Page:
Sunday, November 4, 2007
The Ambassador Theater and How It Rocked DC
The southeast corner of 18th and Columbia in the heart of Adams Morgan may well be haunted. The doomed Knickerbocker Theater stood here until 1922, the roof collapsed under the weight of snows from a two day blizzard. Ninety eight people who were watching a silent movie were killed-and many more badly injured. In 1923, the theater was rebuilt and opened as the Ambassador. In 1927, when my mother was about nine years old, she remembers walking with her Dad from their home on Mozart Place to see "a talkie" there featuring Al Jolson in The Jazz Singer.
Flash forward forty years to the summer of 1967. The Ambassador stands shuttered and seemingly abandoned, but one more transformation is about to take place- this time as a home to the exploding scene of rock and roll. I, unfortunately, was only about eight years old at the time, but this past weekend, yet another forty years forward, I was invited to attend a very cool Ambassador Theater reunion engineered by local film maker Jeff Krulik- a stalwart keeper of D.C.' s rock history flame.
At the reunion, we met the people responsible for the scene: Tony Finestra, Court Rodgers and Joel Mednick. Back in 1967, they were young hippie types selling fire extinguishers of all things when they heard about the Summer of Love in San Francisco. Like so many kids that year, they answered that siren song and went to see for themselves what was happening out West. But unlike other kids, these guys returned to D.C. inspired and determined to make the music happen here. In a very short time, they rented the down trodden Ambassador and removed the 1500 seats to create their own psychedelic dance hall. Their new pals, The Grateful Dead, were booked and ready to play. Unfortunately, our city government, not thrilled with hippies and the like, fought the project every step of the way. The Dead's equipment arrived, but the city pulled their permit at the last minute, and the show was cancelled. Not to be deterred, our heroes fought city hall and finally did open on July 28, 1967 with local band Natty Bumpo and headliner The Peanut Butter Conspiracy.
The Ambassador, which was a huge space, became the new haven for freaks and happening people. The Psychedelic Power and Light Company took over the balcony and used multiple projectors and black lights to splash the walls with colors and images. This became a stand alone show of its own with tickets priced at $1.50 on week nights, $2.50 on weekends.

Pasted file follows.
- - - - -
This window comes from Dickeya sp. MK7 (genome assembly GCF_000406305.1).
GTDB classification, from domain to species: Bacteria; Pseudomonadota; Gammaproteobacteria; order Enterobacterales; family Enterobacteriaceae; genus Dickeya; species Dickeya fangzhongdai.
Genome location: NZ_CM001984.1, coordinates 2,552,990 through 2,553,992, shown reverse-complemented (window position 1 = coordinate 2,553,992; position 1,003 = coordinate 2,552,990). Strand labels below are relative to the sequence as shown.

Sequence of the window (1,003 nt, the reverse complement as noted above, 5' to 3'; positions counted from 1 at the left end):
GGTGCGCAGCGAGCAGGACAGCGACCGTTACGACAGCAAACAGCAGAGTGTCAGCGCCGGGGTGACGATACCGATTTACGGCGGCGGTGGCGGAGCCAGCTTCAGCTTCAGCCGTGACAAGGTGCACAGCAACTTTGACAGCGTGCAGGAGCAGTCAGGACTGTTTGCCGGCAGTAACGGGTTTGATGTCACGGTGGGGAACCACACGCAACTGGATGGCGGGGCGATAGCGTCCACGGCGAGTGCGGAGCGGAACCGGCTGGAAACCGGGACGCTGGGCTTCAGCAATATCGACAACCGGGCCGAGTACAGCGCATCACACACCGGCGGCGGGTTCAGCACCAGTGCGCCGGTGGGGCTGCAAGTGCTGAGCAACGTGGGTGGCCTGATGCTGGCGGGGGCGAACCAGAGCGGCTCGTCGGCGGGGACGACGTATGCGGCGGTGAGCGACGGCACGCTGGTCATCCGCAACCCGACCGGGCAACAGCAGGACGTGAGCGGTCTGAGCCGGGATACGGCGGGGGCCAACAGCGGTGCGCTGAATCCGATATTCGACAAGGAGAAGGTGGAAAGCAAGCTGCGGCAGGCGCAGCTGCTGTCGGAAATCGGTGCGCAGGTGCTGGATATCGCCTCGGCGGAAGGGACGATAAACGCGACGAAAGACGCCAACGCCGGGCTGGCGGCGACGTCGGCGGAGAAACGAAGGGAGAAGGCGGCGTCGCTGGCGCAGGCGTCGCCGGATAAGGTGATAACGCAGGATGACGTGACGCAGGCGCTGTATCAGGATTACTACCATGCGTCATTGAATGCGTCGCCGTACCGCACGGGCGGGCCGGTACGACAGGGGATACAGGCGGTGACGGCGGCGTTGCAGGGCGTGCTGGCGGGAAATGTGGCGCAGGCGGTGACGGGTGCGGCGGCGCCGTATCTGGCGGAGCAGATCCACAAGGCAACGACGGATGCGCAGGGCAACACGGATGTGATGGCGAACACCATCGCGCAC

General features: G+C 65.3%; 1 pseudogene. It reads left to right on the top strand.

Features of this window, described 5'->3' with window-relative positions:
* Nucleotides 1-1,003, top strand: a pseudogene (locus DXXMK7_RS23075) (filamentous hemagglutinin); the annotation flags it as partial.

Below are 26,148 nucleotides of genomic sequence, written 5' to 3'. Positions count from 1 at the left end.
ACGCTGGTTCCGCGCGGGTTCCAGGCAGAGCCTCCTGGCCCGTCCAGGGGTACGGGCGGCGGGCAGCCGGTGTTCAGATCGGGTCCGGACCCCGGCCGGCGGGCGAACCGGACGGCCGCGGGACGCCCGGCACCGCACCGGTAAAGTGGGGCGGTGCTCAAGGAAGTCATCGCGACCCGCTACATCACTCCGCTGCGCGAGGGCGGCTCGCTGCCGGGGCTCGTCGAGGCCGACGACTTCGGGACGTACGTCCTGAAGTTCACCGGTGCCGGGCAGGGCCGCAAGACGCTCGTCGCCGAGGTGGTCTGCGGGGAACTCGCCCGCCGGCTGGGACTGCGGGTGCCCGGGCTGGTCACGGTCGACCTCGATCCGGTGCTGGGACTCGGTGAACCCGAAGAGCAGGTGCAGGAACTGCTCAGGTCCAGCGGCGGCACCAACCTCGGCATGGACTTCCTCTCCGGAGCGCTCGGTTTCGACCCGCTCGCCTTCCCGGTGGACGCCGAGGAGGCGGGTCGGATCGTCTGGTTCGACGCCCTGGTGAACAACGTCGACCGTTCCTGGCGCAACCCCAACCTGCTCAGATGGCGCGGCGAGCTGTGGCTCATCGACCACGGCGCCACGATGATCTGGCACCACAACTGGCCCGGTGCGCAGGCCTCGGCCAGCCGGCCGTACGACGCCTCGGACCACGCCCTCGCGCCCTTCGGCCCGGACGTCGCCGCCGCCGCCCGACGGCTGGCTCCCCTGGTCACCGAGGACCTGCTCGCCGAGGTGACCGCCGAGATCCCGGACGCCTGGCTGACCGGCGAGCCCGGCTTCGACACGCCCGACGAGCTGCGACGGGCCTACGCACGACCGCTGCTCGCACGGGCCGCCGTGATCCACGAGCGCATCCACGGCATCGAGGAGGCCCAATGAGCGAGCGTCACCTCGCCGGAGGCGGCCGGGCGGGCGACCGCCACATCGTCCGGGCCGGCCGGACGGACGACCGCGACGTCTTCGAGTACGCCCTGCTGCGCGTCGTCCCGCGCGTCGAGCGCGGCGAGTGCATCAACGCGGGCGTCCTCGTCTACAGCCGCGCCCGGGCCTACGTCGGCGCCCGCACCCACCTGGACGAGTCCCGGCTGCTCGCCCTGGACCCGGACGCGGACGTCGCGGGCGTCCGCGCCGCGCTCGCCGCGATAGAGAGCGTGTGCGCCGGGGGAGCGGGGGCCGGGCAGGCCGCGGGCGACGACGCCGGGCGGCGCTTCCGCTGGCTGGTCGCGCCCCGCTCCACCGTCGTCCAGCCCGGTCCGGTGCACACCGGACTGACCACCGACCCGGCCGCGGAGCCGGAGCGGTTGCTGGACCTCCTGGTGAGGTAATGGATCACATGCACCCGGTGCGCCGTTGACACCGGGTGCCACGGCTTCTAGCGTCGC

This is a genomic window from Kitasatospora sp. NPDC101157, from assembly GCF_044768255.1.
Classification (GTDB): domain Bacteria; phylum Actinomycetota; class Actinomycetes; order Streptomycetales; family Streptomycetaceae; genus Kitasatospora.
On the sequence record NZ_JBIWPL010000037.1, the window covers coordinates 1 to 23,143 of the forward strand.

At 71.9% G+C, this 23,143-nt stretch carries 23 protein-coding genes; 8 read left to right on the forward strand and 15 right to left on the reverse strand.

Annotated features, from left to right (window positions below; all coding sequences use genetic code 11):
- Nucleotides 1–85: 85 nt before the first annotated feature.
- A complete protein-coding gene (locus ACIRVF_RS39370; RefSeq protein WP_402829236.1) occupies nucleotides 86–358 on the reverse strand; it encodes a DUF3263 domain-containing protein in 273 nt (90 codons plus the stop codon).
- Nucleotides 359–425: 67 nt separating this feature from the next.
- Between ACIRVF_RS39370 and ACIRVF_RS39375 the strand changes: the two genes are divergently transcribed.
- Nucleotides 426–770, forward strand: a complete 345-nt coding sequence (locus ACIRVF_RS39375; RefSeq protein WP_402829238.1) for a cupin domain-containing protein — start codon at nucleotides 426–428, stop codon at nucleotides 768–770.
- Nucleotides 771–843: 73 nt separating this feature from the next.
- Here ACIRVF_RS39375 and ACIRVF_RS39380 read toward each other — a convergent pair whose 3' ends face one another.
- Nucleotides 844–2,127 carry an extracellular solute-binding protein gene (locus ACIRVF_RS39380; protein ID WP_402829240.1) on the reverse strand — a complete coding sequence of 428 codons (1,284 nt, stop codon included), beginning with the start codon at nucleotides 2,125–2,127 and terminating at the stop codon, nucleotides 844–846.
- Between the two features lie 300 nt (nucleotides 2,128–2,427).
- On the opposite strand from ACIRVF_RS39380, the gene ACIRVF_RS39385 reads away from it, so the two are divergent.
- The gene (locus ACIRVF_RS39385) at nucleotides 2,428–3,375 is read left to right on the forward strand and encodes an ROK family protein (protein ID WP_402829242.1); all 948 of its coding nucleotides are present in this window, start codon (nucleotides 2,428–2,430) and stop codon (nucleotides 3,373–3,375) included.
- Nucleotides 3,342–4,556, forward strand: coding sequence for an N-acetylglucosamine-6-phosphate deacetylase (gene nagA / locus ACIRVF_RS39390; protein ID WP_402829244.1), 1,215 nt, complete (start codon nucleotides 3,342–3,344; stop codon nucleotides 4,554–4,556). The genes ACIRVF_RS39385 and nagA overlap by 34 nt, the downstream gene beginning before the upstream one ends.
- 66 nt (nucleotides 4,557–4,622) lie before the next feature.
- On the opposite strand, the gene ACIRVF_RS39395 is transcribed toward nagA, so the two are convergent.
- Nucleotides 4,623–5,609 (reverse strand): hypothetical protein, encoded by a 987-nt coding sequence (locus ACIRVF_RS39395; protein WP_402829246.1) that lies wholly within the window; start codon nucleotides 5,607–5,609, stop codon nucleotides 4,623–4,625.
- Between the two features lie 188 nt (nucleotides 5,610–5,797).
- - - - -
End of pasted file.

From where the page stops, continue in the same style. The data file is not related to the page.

The mezzanine level boasted a head shop selling lava lamps, posters and well, you know, hippie stuff. The concert hall sometimes functioned as a community center reaching out to neighborhood kids for special matinees and later became a staging area for the anti war march on the Pentagon with Norman Mailer.
Loads of headliners came through as well as local bands. Canned Heat, Moby Grape, John Lee Hooker, Vanilla Fudge, The Fugs, The Paul Butterfield Blues Band and more all appeared at the Ambassador. Our own Joe Dolan of The Beatnik Flies mopped the floors there. His cousin, Patty Ferry made this very cool hoe-down poster.
Jimi Hendrix, only 24 at the time, had been touring with The Monkees that summer, but his style somehow didn't mesh with the kids who came to see those goofy lads. Jimi's manager called our heroes at the Ambassador, and they booked this relatively unknown guitar player for five nights. John Entwistle and Pete Townsend came to the finale show when Hendrix set his guitar on fire. (I'm not making this stuff up- ask Nils Lofgren.) For reverse sticker shock- please note the ticket price on the poster below.
Sadly this amazing effort only lasted about six months- partly due to bad publicity and partly because of the atmosphere of those anti-long hair times when civil unrest was rumbling through the land. The neighborhood didn't want "commies" and hippies hanging around. At the reunion, stories were told about police who gave out tickets to legally parked theater goers. The cops also waited outside to arrest kids who had violated the D.C. curfew and to scare others back to the suburbs.
Sadder still the theater was torn down not too long after the closing. A bank surrounded by a vapid and non descript plaza stands there now where, once upon a time, dreams (and snowy nightmares) came true.